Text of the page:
Isaac Mogotsi writes on his nemesis in the Politicsweb comments section, Sad Days
IS CYBER SPACE THE MOST RACIST THING?
“But it’s no use now,” thought poor Alice, “to pretend to be two people! Why, there’s hardly enough of me to make one respectable person!” Lewis Carroll, Alice In Wonderland.
In her article of 23 January 2012 entitled ‘What is the most racist thing that has happened to you?’, the Star’s veteran journalist, Helen Grange, quotes me as saying:
“Also, I have never experienced anything like the racist rants from the bloggers to my Politicsweb articles on DA’s Lindiwe Mazibuko and Helen Zille.”
So it was with great interest that I read the SACP general secretary (GS) Blade Nzimande’s article “It’s time to confront cyber-racism”, which appeared on Politicsweb on 13 January 2015.
Nzimande should be complimented for his courage and willingness to confront this difficult issue of the intersectionality of technology and social media, on the one hand, and socio-pathologies like racism, sexism and other forms of discrimination, on the other, as well as the intentionality of cyber racists and bullies to abuse others and the cyber space afforded to them.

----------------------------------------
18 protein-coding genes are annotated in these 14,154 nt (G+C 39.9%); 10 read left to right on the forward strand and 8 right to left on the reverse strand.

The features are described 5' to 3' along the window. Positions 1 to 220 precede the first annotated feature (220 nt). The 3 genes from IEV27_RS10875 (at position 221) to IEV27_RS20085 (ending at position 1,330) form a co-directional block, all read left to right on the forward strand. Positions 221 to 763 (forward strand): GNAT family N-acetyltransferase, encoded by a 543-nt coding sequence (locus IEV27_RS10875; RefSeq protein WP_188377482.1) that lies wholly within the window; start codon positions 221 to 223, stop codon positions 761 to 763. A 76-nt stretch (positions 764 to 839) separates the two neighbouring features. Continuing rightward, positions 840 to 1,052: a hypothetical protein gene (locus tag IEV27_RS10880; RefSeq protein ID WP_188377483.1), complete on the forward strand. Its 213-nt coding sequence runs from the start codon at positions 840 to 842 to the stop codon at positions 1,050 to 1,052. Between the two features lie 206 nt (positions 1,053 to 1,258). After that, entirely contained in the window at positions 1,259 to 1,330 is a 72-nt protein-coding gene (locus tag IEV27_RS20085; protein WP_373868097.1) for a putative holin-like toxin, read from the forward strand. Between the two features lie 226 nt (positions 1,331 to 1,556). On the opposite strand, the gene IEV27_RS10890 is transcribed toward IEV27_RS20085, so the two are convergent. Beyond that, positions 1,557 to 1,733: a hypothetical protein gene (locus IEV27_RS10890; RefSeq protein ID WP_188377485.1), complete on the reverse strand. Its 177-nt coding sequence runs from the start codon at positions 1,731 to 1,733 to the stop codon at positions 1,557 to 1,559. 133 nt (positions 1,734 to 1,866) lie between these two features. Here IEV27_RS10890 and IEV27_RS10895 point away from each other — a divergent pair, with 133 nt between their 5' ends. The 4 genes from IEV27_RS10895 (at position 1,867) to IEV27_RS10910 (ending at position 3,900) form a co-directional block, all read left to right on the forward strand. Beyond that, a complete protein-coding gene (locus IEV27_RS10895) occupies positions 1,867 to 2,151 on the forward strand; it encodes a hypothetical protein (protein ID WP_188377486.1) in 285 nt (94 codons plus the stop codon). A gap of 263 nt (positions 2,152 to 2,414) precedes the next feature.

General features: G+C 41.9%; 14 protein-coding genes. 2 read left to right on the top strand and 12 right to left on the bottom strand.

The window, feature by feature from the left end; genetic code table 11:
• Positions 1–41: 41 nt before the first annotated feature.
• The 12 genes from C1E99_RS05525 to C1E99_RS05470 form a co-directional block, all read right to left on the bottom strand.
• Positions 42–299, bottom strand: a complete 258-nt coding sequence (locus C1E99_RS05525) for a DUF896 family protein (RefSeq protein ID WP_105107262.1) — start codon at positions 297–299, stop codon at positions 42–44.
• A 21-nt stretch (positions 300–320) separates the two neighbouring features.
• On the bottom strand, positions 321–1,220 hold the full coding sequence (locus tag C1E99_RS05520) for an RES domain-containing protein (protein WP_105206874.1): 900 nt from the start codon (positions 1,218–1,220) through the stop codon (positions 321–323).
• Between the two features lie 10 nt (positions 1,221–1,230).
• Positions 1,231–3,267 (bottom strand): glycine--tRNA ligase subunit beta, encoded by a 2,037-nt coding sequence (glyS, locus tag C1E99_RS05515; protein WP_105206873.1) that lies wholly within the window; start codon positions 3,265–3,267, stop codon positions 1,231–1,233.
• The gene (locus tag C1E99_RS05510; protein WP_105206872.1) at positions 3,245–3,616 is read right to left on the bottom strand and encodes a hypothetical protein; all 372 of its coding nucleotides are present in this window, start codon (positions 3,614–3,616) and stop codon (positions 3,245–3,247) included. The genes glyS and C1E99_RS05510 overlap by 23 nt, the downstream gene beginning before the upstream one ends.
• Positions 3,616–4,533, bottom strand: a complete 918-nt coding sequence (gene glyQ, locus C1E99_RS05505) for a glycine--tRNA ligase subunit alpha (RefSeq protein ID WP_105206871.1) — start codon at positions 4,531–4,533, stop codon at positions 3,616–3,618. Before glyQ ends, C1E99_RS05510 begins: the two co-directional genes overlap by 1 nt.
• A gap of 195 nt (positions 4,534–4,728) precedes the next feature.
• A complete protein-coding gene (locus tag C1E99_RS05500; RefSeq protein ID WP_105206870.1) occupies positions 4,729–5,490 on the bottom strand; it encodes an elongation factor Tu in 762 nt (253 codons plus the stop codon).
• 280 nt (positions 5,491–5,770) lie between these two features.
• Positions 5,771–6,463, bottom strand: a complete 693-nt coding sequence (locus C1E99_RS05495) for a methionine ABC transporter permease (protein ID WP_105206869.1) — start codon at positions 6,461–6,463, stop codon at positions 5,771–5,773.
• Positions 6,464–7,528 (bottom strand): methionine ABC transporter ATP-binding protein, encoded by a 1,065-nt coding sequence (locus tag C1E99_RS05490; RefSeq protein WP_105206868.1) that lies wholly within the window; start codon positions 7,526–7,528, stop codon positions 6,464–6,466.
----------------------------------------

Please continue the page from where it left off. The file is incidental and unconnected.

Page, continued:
It is a matter that has exercised my mind, and troubled me deeply, from the day my first article appeared on Politicsweb in December 2011. Since then cyber racism and bullying against me as a Politicsweb’s occasional contributor has not just rained on me in the comment section of Politicsweb. It has poured cats and dogs.
I therefore cannot agree more with Blade Nzimande, my fellow dialectical materialist, when he states that “indeed cyber racism is rife today.”